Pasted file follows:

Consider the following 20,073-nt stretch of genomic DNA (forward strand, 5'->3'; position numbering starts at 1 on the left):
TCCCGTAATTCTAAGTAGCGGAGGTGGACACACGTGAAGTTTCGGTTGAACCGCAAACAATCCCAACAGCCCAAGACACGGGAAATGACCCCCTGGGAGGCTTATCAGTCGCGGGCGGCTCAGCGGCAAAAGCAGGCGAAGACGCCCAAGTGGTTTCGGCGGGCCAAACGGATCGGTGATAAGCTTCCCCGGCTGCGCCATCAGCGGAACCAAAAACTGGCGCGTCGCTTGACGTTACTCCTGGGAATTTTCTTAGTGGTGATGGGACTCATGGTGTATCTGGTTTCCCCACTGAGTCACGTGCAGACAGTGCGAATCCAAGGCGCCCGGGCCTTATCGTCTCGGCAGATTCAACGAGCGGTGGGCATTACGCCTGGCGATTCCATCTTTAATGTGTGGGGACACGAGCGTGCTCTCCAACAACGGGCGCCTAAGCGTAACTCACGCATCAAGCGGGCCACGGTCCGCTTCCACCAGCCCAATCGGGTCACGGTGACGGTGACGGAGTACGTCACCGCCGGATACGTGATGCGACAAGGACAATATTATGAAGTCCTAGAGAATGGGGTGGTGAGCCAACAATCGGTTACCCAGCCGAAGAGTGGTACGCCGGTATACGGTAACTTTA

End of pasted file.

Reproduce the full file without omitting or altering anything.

Consider the following 20,073-nt stretch of genomic DNA (forward strand, 5'->3'; position numbering starts at 1 on the left):
TCCCGTAATTCTAAGTAGCGGAGGTGGACACACGTGAAGTTTCGGTTGAACCGCAAACAATCCCAACAGCCCAAGACACGGGAAATGACCCCCTGGGAGGCTTATCAGTCGCGGGCGGCTCAGCGGCAAAAGCAGGCGAAGACGCCCAAGTGGTTTCGGCGGGCCAAACGGATCGGTGATAAGCTTCCCCGGCTGCGCCATCAGCGGAACCAAAAACTGGCGCGTCGCTTGACGTTACTCCTGGGAATTTTCTTAGTGGTGATGGGACTCATGGTGTATCTGGTTTCCCCACTGAGTCACGTGCAGACAGTGCGAATCCAAGGCGCCCGGGCCTTATCGTCTCGGCAGATTCAACGAGCGGTGGGCATTACGCCTGGCGATTCCATCTTTAATGTGTGGGGACACGAGCGTGCTCTCCAACAACGGGCGCCTAAGCGTAACTCACGCATCAAGCGGGCCACGGTCCGCTTCCACCAGCCCAATCGGGTCACGGTGACGGTGACGGAGTACGTCACCGCCGGATACGTGATGCGACAAGGACAATATTATGAAGTCCTAGAGAATGGGGTGGTGAGCCAACAATCGGTTACCCAGCCGAAGAGTGGTACGCCGGTATACGGTAACTTTA